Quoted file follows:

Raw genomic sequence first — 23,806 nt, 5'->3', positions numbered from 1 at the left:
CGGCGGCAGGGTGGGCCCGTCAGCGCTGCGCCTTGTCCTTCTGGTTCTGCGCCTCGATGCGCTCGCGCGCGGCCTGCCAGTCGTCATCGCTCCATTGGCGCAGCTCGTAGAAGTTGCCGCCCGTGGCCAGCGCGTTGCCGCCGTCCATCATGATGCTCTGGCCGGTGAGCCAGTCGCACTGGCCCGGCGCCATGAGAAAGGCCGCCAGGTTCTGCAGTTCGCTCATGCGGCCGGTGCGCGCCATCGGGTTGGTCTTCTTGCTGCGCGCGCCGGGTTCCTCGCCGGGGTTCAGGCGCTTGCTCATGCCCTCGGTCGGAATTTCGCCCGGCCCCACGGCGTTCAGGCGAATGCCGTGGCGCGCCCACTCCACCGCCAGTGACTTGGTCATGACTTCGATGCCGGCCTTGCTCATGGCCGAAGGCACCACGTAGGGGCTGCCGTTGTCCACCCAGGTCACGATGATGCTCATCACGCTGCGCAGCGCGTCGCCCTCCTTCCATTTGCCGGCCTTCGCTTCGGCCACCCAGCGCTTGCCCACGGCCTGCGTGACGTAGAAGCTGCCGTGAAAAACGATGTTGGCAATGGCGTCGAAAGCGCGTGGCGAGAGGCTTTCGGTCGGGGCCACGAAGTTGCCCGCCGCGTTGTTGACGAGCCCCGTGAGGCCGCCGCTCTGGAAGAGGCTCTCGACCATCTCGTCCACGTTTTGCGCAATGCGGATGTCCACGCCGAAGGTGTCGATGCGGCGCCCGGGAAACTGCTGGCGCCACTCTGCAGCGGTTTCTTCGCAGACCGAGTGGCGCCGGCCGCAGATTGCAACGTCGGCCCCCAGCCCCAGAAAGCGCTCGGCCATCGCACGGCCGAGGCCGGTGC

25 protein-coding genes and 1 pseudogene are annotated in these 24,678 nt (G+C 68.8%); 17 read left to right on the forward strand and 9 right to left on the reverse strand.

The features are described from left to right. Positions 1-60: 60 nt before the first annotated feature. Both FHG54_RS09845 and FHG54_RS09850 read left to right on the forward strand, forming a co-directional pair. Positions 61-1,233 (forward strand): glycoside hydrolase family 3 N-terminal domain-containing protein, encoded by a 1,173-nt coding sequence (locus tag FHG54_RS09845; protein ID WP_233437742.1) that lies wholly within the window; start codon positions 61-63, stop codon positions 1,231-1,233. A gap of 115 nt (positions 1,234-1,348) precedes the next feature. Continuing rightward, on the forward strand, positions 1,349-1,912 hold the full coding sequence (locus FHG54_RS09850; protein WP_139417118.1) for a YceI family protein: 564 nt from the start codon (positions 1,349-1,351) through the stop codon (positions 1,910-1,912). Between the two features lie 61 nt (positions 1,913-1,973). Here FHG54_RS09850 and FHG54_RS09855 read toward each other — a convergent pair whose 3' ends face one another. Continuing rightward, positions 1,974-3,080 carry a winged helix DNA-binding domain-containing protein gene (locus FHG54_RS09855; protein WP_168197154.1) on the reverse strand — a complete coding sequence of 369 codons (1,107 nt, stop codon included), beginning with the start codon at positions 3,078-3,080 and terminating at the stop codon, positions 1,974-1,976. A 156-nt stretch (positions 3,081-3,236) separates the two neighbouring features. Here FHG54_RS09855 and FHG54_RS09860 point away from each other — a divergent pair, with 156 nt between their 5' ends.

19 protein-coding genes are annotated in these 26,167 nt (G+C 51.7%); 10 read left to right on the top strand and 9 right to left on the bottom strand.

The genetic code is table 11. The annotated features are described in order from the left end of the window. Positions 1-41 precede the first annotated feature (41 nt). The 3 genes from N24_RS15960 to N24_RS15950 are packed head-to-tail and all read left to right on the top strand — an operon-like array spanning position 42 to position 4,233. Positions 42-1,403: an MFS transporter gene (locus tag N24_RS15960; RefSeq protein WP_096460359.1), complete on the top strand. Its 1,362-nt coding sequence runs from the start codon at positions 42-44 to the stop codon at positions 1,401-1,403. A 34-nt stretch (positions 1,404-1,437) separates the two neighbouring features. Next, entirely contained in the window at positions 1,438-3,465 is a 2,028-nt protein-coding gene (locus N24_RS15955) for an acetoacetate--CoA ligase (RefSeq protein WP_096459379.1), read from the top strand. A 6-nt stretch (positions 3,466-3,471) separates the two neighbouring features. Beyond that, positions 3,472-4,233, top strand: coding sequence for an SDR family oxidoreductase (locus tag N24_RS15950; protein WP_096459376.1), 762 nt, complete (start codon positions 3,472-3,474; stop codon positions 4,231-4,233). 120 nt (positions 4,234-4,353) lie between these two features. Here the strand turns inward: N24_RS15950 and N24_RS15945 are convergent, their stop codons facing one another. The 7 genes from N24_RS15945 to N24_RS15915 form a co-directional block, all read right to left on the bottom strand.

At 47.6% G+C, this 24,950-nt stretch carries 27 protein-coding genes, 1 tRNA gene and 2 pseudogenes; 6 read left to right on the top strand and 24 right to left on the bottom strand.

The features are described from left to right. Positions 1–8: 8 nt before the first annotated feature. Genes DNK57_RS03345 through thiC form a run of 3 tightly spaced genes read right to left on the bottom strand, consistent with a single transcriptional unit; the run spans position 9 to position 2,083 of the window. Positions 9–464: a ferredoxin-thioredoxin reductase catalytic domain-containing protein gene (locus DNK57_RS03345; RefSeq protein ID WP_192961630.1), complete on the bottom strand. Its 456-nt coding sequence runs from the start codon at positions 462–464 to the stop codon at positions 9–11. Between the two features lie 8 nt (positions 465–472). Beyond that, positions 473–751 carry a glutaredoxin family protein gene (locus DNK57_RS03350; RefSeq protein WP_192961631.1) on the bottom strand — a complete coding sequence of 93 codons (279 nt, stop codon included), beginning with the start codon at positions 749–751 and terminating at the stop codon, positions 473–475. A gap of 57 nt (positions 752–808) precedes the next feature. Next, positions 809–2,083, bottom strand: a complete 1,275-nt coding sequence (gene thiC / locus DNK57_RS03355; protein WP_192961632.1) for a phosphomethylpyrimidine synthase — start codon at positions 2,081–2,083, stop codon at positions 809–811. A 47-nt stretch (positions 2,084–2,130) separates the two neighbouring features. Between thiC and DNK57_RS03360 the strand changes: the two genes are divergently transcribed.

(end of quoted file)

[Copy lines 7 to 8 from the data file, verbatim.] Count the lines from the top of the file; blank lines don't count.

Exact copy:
At 47.6% G+C, this 24,950-nt stretch carries 27 protein-coding genes, 1 tRNA gene and 2 pseudogenes; 6 read left to right on the top strand and 24 right to left on the bottom strand.

The features are described from left to right. Positions 1–8: 8 nt before the first annotated feature. Genes DNK57_RS03345 through thiC form a run of 3 tightly spaced genes read right to left on the bottom strand, consistent with a single transcriptional unit; the run spans position 9 to position 2,083 of the window. Positions 9–464: a ferredoxin-thioredoxin reductase catalytic domain-containing protein gene (locus DNK57_RS03345; RefSeq protein ID WP_192961630.1), complete on the bottom strand. Its 456-nt coding sequence runs from the start codon at positions 462–464 to the stop codon at positions 9–11. Between the two features lie 8 nt (positions 465–472). Beyond that, positions 473–751 carry a glutaredoxin family protein gene (locus DNK57_RS03350; RefSeq protein WP_192961631.1) on the bottom strand — a complete coding sequence of 93 codons (279 nt, stop codon included), beginning with the start codon at positions 749–751 and terminating at the stop codon, positions 473–475. A gap of 57 nt (positions 752–808) precedes the next feature. Next, positions 809–2,083, bottom strand: a complete 1,275-nt coding sequence (gene thiC / locus DNK57_RS03355; protein WP_192961632.1) for a phosphomethylpyrimidine synthase — start codon at positions 2,081–2,083, stop codon at positions 809–811. A 47-nt stretch (positions 2,084–2,130) separates the two neighbouring features. Between thiC and DNK57_RS03360 the strand changes: the two genes are divergently transcribed.